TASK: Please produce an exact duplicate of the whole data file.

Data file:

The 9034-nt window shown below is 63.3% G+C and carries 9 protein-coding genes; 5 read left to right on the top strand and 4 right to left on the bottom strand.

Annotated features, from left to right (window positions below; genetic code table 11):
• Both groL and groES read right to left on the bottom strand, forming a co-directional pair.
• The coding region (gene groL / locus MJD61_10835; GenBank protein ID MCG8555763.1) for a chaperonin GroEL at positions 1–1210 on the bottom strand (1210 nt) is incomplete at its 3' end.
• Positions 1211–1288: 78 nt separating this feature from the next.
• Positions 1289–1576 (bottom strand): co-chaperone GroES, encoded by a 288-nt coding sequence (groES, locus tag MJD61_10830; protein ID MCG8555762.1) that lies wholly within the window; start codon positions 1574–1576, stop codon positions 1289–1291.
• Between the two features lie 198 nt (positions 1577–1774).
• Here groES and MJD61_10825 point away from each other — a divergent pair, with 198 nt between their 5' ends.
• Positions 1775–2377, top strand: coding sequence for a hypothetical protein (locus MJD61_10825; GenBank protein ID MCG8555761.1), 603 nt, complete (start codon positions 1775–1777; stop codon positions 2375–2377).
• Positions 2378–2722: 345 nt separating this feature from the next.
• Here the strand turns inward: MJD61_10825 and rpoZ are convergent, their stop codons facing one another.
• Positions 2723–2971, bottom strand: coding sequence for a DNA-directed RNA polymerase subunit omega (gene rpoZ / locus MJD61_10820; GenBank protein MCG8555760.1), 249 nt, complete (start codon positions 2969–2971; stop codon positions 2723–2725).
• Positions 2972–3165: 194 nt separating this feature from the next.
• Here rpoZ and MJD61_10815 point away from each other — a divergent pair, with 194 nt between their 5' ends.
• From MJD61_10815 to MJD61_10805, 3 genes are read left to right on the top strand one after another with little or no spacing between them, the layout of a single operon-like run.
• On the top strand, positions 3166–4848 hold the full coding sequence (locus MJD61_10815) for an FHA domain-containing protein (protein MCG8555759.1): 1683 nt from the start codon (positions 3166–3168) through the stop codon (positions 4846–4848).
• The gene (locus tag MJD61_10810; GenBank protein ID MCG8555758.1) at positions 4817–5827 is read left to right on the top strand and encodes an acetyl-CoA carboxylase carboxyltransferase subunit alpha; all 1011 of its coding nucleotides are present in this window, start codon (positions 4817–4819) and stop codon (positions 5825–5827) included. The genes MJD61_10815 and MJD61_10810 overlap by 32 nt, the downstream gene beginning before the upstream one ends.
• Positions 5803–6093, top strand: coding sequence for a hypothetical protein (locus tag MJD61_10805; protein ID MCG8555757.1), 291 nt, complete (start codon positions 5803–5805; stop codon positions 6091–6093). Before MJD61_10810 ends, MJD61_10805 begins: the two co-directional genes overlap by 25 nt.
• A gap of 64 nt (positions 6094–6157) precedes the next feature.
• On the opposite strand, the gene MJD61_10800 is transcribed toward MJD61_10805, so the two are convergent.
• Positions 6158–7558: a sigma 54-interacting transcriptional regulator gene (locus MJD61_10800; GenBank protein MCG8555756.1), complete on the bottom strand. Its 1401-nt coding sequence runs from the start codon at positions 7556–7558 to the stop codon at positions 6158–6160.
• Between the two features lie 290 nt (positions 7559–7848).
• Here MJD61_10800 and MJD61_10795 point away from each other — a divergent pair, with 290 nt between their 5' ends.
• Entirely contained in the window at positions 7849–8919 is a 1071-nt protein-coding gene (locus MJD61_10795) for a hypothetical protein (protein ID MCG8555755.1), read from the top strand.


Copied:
The 9034-nt window shown below is 63.3% G+C and carries 9 protein-coding genes; 5 read left to right on the top strand and 4 right to left on the bottom strand.

Annotated features, from left to right (window positions below; genetic code table 11):
• Both groL and groES read right to left on the bottom strand, forming a co-directional pair.
• The coding region (gene groL / locus MJD61_10835; GenBank protein ID MCG8555763.1) for a chaperonin GroEL at positions 1–1210 on the bottom strand (1210 nt) is incomplete at its 3' end.
• Positions 1211–1288: 78 nt separating this feature from the next.
• Positions 1289–1576 (bottom strand): co-chaperone GroES, encoded by a 288-nt coding sequence (groES, locus tag MJD61_10830; protein ID MCG8555762.1) that lies wholly within the window; start codon positions 1574–1576, stop codon positions 1289–1291.
• Between the two features lie 198 nt (positions 1577–1774).
• Here groES and MJD61_10825 point away from each other — a divergent pair, with 198 nt between their 5' ends.
• Positions 1775–2377, top strand: coding sequence for a hypothetical protein (locus MJD61_10825; GenBank protein ID MCG8555761.1), 603 nt, complete (start codon positions 1775–1777; stop codon positions 2375–2377).
• Positions 2378–2722: 345 nt separating this feature from the next.
• Here the strand turns inward: MJD61_10825 and rpoZ are convergent, their stop codons facing one another.
• Positions 2723–2971, bottom strand: coding sequence for a DNA-directed RNA polymerase subunit omega (gene rpoZ / locus MJD61_10820; GenBank protein MCG8555760.1), 249 nt, complete (start codon positions 2969–2971; stop codon positions 2723–2725).
• Positions 2972–3165: 194 nt separating this feature from the next.
• Here rpoZ and MJD61_10815 point away from each other — a divergent pair, with 194 nt between their 5' ends.
• From MJD61_10815 to MJD61_10805, 3 genes are read left to right on the top strand one after another with little or no spacing between them, the layout of a single operon-like run.
• On the top strand, positions 3166–4848 hold the full coding sequence (locus MJD61_10815) for an FHA domain-containing protein (protein MCG8555759.1): 1683 nt from the start codon (positions 3166–3168) through the stop codon (positions 4846–4848).
• The gene (locus tag MJD61_10810; GenBank protein ID MCG8555758.1) at positions 4817–5827 is read left to right on the top strand and encodes an acetyl-CoA carboxylase carboxyltransferase subunit alpha; all 1011 of its coding nucleotides are present in this window, start codon (positions 4817–4819) and stop codon (positions 5825–5827) included. The genes MJD61_10815 and MJD61_10810 overlap by 32 nt, the downstream gene beginning before the upstream one ends.
• Positions 5803–6093, top strand: coding sequence for a hypothetical protein (locus tag MJD61_10805; protein ID MCG8555757.1), 291 nt, complete (start codon positions 5803–5805; stop codon positions 6091–6093). Before MJD61_10810 ends, MJD61_10805 begins: the two co-directional genes overlap by 25 nt.
• A gap of 64 nt (positions 6094–6157) precedes the next feature.
• On the opposite strand, the gene MJD61_10800 is transcribed toward MJD61_10805, so the two are convergent.
• Positions 6158–7558: a sigma 54-interacting transcriptional regulator gene (locus MJD61_10800; GenBank protein MCG8555756.1), complete on the bottom strand. Its 1401-nt coding sequence runs from the start codon at positions 7556–7558 to the stop codon at positions 6158–6160.
• Between the two features lie 290 nt (positions 7559–7848).
• Here MJD61_10800 and MJD61_10795 point away from each other — a divergent pair, with 290 nt between their 5' ends.
• Entirely contained in the window at positions 7849–8919 is a 1071-nt protein-coding gene (locus MJD61_10795) for a hypothetical protein (protein ID MCG8555755.1), read from the top strand.